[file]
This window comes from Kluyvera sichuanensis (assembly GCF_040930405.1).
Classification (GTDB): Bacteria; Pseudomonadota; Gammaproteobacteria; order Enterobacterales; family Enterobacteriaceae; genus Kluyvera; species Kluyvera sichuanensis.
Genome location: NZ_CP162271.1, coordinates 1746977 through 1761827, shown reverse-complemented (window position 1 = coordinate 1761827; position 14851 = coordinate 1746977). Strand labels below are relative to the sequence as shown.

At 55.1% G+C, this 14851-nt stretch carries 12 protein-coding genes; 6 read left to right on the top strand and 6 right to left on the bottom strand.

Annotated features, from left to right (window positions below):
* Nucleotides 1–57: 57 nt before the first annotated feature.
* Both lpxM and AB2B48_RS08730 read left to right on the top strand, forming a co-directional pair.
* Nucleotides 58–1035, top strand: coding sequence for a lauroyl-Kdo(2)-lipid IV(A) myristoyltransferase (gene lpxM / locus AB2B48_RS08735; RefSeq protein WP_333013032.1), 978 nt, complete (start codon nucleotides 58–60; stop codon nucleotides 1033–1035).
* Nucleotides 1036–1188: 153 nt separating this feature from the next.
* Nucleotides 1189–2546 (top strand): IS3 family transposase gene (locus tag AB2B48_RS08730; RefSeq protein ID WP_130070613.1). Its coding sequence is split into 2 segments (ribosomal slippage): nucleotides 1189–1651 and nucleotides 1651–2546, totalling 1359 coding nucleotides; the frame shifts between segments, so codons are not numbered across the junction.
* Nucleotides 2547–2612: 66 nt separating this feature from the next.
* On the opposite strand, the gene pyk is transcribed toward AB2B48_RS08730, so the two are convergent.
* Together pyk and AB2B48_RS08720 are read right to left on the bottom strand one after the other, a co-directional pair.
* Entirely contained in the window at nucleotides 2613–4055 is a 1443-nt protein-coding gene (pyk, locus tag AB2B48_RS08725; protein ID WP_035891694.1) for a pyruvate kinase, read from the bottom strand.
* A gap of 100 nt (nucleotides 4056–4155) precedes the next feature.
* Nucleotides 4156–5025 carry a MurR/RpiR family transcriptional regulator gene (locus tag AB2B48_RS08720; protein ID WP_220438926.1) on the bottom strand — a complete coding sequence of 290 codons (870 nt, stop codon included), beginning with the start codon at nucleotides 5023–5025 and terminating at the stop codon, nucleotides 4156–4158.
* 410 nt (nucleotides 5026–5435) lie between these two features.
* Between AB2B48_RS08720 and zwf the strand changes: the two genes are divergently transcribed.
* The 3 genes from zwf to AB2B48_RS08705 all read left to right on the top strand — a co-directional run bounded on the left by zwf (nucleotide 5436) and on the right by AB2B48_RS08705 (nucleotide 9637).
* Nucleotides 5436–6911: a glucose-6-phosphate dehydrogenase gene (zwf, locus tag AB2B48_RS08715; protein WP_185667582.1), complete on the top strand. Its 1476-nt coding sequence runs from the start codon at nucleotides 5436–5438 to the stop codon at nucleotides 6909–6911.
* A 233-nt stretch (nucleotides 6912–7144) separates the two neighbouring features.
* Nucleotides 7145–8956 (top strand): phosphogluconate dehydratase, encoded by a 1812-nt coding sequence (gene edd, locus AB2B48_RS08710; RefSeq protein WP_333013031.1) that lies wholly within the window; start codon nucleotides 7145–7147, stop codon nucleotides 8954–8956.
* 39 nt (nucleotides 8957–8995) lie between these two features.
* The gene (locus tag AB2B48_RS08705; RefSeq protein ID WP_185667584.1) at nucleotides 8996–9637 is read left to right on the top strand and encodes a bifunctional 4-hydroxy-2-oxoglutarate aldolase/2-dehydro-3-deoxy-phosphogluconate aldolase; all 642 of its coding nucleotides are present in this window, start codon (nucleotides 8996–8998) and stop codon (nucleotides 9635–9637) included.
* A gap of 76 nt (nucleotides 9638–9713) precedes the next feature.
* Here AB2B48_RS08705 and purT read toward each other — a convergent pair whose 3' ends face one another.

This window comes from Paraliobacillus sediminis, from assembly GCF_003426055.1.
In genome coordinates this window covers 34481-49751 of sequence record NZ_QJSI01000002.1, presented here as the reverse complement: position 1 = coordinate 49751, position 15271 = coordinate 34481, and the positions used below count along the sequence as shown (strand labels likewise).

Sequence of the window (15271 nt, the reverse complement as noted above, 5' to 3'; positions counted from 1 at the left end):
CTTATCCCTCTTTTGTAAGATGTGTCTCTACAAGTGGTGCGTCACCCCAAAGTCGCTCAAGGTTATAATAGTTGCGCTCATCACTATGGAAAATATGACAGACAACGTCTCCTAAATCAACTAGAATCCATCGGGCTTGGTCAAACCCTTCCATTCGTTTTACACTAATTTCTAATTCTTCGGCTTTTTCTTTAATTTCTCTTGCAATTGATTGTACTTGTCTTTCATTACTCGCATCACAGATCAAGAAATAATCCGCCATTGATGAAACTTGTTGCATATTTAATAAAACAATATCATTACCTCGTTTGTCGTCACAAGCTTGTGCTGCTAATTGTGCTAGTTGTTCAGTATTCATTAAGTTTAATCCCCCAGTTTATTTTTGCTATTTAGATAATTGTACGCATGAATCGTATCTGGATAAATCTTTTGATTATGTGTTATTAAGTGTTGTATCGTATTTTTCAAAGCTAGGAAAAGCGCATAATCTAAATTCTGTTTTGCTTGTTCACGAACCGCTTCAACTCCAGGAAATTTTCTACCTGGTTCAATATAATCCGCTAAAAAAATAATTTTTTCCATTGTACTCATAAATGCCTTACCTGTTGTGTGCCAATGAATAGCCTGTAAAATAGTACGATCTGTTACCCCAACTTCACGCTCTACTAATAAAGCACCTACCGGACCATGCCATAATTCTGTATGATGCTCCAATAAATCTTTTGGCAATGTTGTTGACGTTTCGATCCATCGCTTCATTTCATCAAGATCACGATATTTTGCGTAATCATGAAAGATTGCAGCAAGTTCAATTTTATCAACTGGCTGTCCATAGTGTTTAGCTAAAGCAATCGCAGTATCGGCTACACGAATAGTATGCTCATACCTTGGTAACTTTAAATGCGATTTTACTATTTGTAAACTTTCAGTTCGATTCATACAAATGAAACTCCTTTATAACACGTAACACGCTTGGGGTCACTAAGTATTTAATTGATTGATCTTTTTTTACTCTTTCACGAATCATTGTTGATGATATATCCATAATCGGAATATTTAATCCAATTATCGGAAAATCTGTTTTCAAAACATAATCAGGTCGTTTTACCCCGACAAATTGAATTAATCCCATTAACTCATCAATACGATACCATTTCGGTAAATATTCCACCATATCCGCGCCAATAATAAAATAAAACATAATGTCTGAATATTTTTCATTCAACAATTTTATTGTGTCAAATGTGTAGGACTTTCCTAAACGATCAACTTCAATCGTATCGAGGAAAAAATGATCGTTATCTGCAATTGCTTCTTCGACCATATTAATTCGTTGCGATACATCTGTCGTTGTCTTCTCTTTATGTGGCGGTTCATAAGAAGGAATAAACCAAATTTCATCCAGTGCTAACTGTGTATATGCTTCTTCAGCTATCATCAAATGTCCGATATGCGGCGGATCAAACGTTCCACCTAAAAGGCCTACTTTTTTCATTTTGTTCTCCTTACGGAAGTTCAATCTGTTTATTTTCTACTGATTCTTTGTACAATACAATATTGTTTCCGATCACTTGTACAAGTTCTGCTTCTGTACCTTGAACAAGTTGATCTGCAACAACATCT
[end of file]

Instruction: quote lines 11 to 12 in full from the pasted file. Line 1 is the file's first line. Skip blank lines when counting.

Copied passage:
* Nucleotides 2547–2612: 66 nt separating this feature from the next.
* On the opposite strand, the gene pyk is transcribed toward AB2B48_RS08730, so the two are convergent.